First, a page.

Rational Policy Debate Among 'Excess Deaths'

Tuesday, March 28, 2023

At City Journal, John Tierney considers the consequences of California Governor Gavin Newsom's Covid response and finds it wanting. Probably the most interesting parts are near the beginning and the end, which respectively discuss the economic consequences of the lockdowns and analyze mortality.

From the latter we have a comparison with Florida:

'Safety' is more dangerous than some might have you believe. (Image by Nick Fewings, via Unsplash, license.)
When Newsom finally ended the nearly three-year-long state of emergency, he claimed that 56,000 more Californians would have died of Covid if he had followed Florida's policies, basing that estimate on Florida's higher rate of Covid mortality. But that's not a valid comparison. When statisticians properly adjust for the age structure in each state -- Florida has a much higher share of vulnerable elderly people -- the rates in both states are below the national average. California's rate is just slightly lower, and that difference is largely due to another confounding factor: the per-capita mortality calculations are based on each state's population in the 2020 Census, but Florida's population has been growing rapidly since then, while California's has been shrinking. If you adjust for the actual population of both states during the pandemic, their per-capita Covid mortality rates are almost identical.

Newsom prefers to avoid discussing a more important difference: the rate of overall excess mortality, the number of deaths above normal from all causes during the pandemic. That rate is higher in California, particularly among younger adults who died from causes other than Covid -- many presumably victims of the lockdown's disruptions. If California's excess-mortality rate over the first two years of the pandemic had equaled Florida's, about 10,000 fewer Californians would have died. And if the state had heeded its own experts instead of its authoritarian leaders, tens of millions of Californians would have enjoyed healthier, wealthier, and happier lives. [links omitted, bold added]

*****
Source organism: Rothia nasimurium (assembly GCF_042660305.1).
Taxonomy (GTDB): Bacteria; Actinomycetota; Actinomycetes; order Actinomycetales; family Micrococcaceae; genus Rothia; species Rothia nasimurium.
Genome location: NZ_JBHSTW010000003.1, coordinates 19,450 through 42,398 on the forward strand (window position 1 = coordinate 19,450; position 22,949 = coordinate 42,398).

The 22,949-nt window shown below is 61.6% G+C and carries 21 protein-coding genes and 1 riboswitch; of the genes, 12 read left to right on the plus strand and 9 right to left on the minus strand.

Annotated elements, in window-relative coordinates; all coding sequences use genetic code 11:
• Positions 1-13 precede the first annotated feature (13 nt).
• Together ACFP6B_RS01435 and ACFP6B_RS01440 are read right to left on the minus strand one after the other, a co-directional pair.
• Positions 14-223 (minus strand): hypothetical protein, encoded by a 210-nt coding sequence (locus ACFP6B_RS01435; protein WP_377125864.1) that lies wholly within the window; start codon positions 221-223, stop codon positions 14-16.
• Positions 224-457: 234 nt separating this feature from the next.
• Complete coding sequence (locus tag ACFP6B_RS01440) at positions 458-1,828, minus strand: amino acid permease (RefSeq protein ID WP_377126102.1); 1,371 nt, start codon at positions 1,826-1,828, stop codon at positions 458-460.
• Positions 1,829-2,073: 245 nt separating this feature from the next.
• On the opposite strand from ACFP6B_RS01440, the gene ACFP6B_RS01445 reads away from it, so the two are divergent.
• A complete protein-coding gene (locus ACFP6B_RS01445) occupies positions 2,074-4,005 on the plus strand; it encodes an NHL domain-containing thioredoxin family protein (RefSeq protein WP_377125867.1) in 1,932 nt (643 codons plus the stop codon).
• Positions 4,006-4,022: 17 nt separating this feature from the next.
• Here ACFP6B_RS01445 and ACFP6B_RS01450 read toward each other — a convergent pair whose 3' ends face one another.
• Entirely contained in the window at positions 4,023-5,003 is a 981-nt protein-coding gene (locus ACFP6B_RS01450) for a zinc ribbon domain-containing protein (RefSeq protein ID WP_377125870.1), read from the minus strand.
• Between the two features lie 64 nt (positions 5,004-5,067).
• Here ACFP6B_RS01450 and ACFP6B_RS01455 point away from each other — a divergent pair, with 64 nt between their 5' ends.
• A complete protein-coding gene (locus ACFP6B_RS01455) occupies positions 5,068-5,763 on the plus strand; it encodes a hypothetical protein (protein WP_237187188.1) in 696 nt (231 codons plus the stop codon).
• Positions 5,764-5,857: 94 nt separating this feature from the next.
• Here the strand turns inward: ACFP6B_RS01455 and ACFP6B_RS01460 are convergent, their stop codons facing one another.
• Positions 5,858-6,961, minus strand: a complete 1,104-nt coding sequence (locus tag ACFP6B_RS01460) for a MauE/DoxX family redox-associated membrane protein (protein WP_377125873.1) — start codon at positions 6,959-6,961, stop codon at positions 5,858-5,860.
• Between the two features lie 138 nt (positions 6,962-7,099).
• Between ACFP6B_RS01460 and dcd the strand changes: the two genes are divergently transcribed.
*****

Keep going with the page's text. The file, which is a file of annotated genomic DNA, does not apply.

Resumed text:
Tellingly absent is outrage about authoritarianism -- be it of the blatant Newsomian variety or DeSantis's disguised kind.

Instead, as we see when conservatives fail to properly debate climate policy, we have a layman attempting to argue the merits of "the science" and siding with authorities he deems congenial -- but failing to ask what the proper role of government might be regarding infectious disease. Much of the piece praises an expert who basically argued that we should have had what I called at the time a "national chickenpox party."

And don't get me started on yet another confused complaint about "censorship" -- which we undoubtedly had to a degree, but which is also something only a government can do.

I am not saying Tierney's work is without value. But getting facts straight absent a proper political philosophy, we are apt to end up with only 1400 words or so that correct the record on excess deaths in one fascist state versus another -- while also unintentionally showing by omission what today's policy "debates" have become: quibbles by conservatives who have walked right into the limits set by the left. To wit: Assume that the government should centrally plan everything, and pick sides in a debate among specialists (who are not and should not be philosopher-kings) whose conclusions should inform any proper response without determining it.

We will learn something, but not how many deaths -- from Covid itself or from improper government responses to it -- that a proper Covid policy implemented in a truly free society might have averted.

-- CAV

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